Spearing through the sand dunes of Nambung National Park, Western Australia is a metropolis of limestone pillars known as The Pinnacles. Sculpted by the coastal winds, these jagged stakes appear to be reaching for the sky, with some stretching up to five meters high.
Hang ten at Wave Rock in Hyden Rock, Western Australia and stand in the shadow of this 15-meter high concave rock formation. Said to have been the creation of Aboriginal deity Rainbow Serpent, this seemingly petrified wave dates back 2,700 million years.
The contrast of the turquoise water, glistening white sand and enflamed granite boulders makes Tasmania’s Bay of Fires the most striking shoreline on the island. First observed in 1773 by Captain Tobias Furneaux, the Bay acquired its name due to the Aboriginal fires he saw dotted along the coastline.
Unnoticed for much of its 350 million year lifespan, the Bungle Bungle Range resembles a congregation of undulating beehives. Now a part of the World Heritage-Listed Purnululu National Park, Bungle Bungle is best observed from an aerial perspective.
Neither an impact crater nor the remnants of an ancient volcano, South Australia’s Wilpena Pound is a natural amphitheatre in the Flinders Ranges. Visible from space, Wilpena Pound has an elevation of 1,171 meters and includes St Mary’s Peak (1,189 meters), which is the highest mountain of all in the Flinders Ranges.
The northernmost region of Western Australia is a remote and wild frontier three times the size of England. One of Australia’s earliest settled areas, it is comprised of stunning canyons, freshwater gorges, majestic geological landmarks, 130 million-year-old dinosaur footprints, cascades and outback stations.
Located in Nitmiluk National Park in the Northern Territory, Katharine Gorge is a dramatic region where the stories of Aboriginal ancestors echo through rock art and are reflected off the emerald rapids and falls. With 13 gorges this magnificent landscape offers an outback window into the late Miocene era.
Only five kilometres off the coast of Wilsons Promontory is an isolated island which resembles a human skull and has hosted fewer visitors than the moon. Large enough to fit the Sydney Opera House, the cavern on Cleft Island looks like a prehistoric lair, and it’s said that the cave was once the target for cannonball practice.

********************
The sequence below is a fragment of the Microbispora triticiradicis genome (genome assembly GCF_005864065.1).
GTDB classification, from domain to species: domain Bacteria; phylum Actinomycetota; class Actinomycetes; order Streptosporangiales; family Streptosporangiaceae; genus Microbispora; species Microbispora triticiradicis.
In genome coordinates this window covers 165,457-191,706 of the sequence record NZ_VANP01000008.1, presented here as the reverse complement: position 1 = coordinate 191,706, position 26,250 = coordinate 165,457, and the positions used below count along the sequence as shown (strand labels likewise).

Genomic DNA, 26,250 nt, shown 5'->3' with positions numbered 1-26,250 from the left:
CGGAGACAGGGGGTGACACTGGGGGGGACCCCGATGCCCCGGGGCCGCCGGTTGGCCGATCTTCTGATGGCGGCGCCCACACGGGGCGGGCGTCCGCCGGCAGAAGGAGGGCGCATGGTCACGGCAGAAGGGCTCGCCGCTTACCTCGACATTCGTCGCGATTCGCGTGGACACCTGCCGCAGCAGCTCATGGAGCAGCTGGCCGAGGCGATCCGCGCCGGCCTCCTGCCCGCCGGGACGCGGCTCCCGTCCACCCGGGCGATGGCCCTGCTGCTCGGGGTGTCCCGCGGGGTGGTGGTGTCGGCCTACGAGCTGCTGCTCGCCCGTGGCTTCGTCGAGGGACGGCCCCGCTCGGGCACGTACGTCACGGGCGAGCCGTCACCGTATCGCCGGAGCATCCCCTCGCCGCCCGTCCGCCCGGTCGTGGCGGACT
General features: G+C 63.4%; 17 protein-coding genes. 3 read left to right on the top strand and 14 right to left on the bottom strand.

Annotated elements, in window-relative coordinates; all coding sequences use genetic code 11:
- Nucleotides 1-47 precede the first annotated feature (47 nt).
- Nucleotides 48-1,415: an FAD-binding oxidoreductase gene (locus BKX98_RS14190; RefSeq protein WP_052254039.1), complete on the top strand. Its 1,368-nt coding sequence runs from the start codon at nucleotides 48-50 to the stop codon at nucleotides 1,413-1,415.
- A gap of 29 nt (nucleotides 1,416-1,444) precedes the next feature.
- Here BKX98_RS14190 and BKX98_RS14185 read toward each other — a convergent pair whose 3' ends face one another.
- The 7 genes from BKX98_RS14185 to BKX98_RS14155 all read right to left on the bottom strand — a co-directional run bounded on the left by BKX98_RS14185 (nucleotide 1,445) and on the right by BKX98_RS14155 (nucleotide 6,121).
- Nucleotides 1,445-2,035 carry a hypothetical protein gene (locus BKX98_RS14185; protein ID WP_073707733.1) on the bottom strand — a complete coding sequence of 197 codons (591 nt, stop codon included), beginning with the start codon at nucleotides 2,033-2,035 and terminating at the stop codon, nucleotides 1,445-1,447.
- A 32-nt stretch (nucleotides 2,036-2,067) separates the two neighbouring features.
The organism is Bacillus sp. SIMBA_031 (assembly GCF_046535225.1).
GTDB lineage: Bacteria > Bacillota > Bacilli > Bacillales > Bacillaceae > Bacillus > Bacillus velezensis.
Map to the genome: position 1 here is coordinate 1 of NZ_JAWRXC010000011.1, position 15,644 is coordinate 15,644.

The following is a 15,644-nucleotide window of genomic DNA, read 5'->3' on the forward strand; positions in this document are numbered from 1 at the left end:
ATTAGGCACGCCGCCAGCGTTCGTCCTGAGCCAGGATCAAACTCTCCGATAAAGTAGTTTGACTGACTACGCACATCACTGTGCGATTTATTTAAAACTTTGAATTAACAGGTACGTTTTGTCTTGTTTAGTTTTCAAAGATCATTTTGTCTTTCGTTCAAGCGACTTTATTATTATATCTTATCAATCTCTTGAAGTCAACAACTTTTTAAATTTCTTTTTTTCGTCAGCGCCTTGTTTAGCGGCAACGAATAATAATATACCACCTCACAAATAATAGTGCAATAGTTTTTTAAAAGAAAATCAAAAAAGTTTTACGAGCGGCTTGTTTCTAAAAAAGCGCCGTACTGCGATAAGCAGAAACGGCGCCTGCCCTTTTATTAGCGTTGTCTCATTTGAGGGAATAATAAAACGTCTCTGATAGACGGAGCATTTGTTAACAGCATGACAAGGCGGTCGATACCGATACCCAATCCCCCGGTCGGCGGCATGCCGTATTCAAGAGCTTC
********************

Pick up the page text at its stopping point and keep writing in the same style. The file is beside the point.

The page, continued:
Hopground Beach on Maria Island, off Tasmania’s east coast, is a sandstone canvas stained by the mineral rich saltwater of the Tasman Sea. The Painted Cliffs feature breathtaking golden bands and pink rings as well as honeycomb cliffs.
The jewel and pinnacle of the Australian Alps is Mount Kosciuszko which stands 2,228 meters above sea level. Blanketed by snow in the winter, the panoramic view from the summit of Mount Kosciuszko takes on a Tolkien-esque appearance.
Often named as one of the top 10 beaches in the world, Tasmania’s Wineglass Bay is a secluded crescent coastline in the Freycinet National Park. With luminous white sand and turquoise waters the pristine peninsula is a divine sanctuary for beachgoers.
Named by Matthew Flinders who first discovered it in 1802, Lucky Bay in Esperance, Western Australia is a secluded beach where sapphire water meets sand dunes imprinted with tire tracks and where friendly kangaroos lounge beside you as you soak in the sun.
Fraser Island’s picturesque Lake McKenzie is a rainwater pool not fed by streams or the ocean, which allows it to preserve its crystal blue clarity. Surrounding the lake are shores of pure white silica sand.
With rolling hills and nostalgic country charm the Barossa Valley in South Australia is a relaxing region where hot air balloons dot the sky. This world-famous wine region was established in the 1880s and is still renowned for its shiraz.
Although it may look like the ruins of an ancient civilization, Paronella Park was built in the 1930s by José Paronella whose dream it was to recreate the Spanish Catalan Castles. Now surrounded by lush rainforest, Paronella Park looks like a lost temple from an Indiana Jones crusade.
Described by David Attenborough as ‘one of the greatest wonders of the natural world’ the Horizontal Falls in Western Australia is a natural phenomenon where powerful tides create flat waterfalls, instead of vertical cascades.
Perched on the cliffs of Kangaroo Island the distorted collection of Remarkable Rocks seem taken from a Martian landscape. In truth, these terrestrial boulders have been slowly eroding for 500 million years.